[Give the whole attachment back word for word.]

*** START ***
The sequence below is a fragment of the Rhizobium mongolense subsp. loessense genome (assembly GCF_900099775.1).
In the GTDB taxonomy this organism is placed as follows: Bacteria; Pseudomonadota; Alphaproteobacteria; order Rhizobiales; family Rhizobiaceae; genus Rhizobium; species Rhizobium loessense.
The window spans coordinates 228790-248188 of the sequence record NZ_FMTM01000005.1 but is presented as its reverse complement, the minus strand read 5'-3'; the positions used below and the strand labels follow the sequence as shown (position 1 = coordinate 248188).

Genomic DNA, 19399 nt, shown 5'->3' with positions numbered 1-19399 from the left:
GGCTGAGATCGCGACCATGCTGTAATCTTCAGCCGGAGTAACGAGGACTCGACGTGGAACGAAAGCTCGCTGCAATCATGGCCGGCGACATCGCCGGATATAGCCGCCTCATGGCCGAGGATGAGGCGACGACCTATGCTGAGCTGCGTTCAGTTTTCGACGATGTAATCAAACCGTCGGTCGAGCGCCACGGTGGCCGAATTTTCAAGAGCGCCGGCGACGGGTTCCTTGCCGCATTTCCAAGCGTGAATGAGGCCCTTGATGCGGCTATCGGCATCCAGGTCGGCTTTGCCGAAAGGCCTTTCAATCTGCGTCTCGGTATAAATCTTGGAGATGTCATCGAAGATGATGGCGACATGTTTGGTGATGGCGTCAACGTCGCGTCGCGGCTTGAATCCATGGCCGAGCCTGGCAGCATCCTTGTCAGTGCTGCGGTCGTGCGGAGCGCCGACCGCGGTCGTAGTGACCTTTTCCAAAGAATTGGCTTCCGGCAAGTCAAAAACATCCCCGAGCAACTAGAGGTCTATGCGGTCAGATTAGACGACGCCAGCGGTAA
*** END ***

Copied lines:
The sequence below is a fragment of the Rhizobium mongolense subsp. loessense genome (assembly GCF_900099775.1).
In the GTDB taxonomy this organism is placed as follows: Bacteria; Pseudomonadota; Alphaproteobacteria; order Rhizobiales; family Rhizobiaceae; genus Rhizobium; species Rhizobium loessense.
The window spans coordinates 228790-248188 of the sequence record NZ_FMTM01000005.1 but is presented as its reverse complement, the minus strand read 5'-3'; the positions used below and the strand labels follow the sequence as shown (position 1 = coordinate 248188).

Genomic DNA, 19399 nt, shown 5'->3' with positions numbered 1-19399 from the left:
GGCTGAGATCGCGACCATGCTGTAATCTTCAGCCGGAGTAACGAGGACTCGACGTGGAACGAAAGCTCGCTGCAATCATGGCCGGCGACATCGCCGGATATAGCCGCCTCATGGCCGAGGATGAGGCGACGACCTATGCTGAGCTGCGTTCAGTTTTCGACGATGTAATCAAACCGTCGGTCGAGCGCCACGGTGGCCGAATTTTCAAGAGCGCCGGCGACGGGTTCCTTGCCGCATTTCCAAGCGTGAATGAGGCCCTTGATGCGGCTATCGGCATCCAGGTCGGCTTTGCCGAAAGGCCTTTCAATCTGCGTCTCGGTATAAATCTTGGAGATGTCATCGAAGATGATGGCGACATGTTTGGTGATGGCGTCAACGTCGCGTCGCGGCTTGAATCCATGGCCGAGCCTGGCAGCATCCTTGTCAGTGCTGCGGTCGTGCGGAGCGCCGACCGCGGTCGTAGTGACCTTTTCCAAAGAATTGGCTTCCGGCAAGTCAAAAACATCCCCGAGCAACTAGAGGTCTATGCGGTCAGATTAGACGACGCCAGCGGTAA